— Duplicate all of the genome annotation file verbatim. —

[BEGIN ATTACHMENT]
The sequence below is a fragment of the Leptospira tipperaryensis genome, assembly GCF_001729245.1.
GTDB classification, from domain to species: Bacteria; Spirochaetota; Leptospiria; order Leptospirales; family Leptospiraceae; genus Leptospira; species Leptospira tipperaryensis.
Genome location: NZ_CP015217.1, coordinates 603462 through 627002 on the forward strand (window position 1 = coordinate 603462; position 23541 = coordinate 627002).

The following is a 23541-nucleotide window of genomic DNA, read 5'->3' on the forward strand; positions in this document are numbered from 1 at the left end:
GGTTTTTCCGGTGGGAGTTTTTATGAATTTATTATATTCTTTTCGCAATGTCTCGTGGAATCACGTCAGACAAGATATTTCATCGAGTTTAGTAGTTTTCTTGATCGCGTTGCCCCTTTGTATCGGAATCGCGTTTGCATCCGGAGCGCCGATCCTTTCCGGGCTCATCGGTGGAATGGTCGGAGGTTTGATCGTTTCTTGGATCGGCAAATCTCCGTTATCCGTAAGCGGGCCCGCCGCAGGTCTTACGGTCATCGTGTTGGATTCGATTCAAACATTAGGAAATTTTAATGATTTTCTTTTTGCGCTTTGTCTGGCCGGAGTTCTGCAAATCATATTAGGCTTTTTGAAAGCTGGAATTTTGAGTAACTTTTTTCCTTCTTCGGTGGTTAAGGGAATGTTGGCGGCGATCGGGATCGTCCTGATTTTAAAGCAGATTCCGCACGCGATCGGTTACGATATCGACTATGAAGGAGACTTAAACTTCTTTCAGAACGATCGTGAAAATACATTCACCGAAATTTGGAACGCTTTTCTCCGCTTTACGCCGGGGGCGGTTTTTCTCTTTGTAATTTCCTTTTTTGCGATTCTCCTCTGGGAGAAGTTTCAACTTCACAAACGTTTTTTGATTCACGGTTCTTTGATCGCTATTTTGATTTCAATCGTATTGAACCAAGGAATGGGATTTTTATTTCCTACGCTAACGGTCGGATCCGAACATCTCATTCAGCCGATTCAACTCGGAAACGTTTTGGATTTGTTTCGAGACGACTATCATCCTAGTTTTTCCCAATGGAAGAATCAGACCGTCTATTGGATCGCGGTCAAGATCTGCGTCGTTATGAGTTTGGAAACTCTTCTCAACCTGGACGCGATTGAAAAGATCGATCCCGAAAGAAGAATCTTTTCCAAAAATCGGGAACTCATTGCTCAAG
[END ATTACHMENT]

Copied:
The sequence below is a fragment of the Leptospira tipperaryensis genome, assembly GCF_001729245.1.
GTDB classification, from domain to species: Bacteria; Spirochaetota; Leptospiria; order Leptospirales; family Leptospiraceae; genus Leptospira; species Leptospira tipperaryensis.
Genome location: NZ_CP015217.1, coordinates 603462 through 627002 on the forward strand (window position 1 = coordinate 603462; position 23541 = coordinate 627002).

The following is a 23541-nucleotide window of genomic DNA, read 5'->3' on the forward strand; positions in this document are numbered from 1 at the left end:
GGTTTTTCCGGTGGGAGTTTTTATGAATTTATTATATTCTTTTCGCAATGTCTCGTGGAATCACGTCAGACAAGATATTTCATCGAGTTTAGTAGTTTTCTTGATCGCGTTGCCCCTTTGTATCGGAATCGCGTTTGCATCCGGAGCGCCGATCCTTTCCGGGCTCATCGGTGGAATGGTCGGAGGTTTGATCGTTTCTTGGATCGGCAAATCTCCGTTATCCGTAAGCGGGCCCGCCGCAGGTCTTACGGTCATCGTGTTGGATTCGATTCAAACATTAGGAAATTTTAATGATTTTCTTTTTGCGCTTTGTCTGGCCGGAGTTCTGCAAATCATATTAGGCTTTTTGAAAGCTGGAATTTTGAGTAACTTTTTTCCTTCTTCGGTGGTTAAGGGAATGTTGGCGGCGATCGGGATCGTCCTGATTTTAAAGCAGATTCCGCACGCGATCGGTTACGATATCGACTATGAAGGAGACTTAAACTTCTTTCAGAACGATCGTGAAAATACATTCACCGAAATTTGGAACGCTTTTCTCCGCTTTACGCCGGGGGCGGTTTTTCTCTTTGTAATTTCCTTTTTTGCGATTCTCCTCTGGGAGAAGTTTCAACTTCACAAACGTTTTTTGATTCACGGTTCTTTGATCGCTATTTTGATTTCAATCGTATTGAACCAAGGAATGGGATTTTTATTTCCTACGCTAACGGTCGGATCCGAACATCTCATTCAGCCGATTCAACTCGGAAACGTTTTGGATTTGTTTCGAGACGACTATCATCCTAGTTTTTCCCAATGGAAGAATCAGACCGTCTATTGGATCGCGGTCAAGATCTGCGTCGTTATGAGTTTGGAAACTCTTCTCAACCTGGACGCGATTGAAAAGATCGATCCCGAAAGAAGAATCTTTTCCAAAAATCGGGAACTCATTGCTCAAG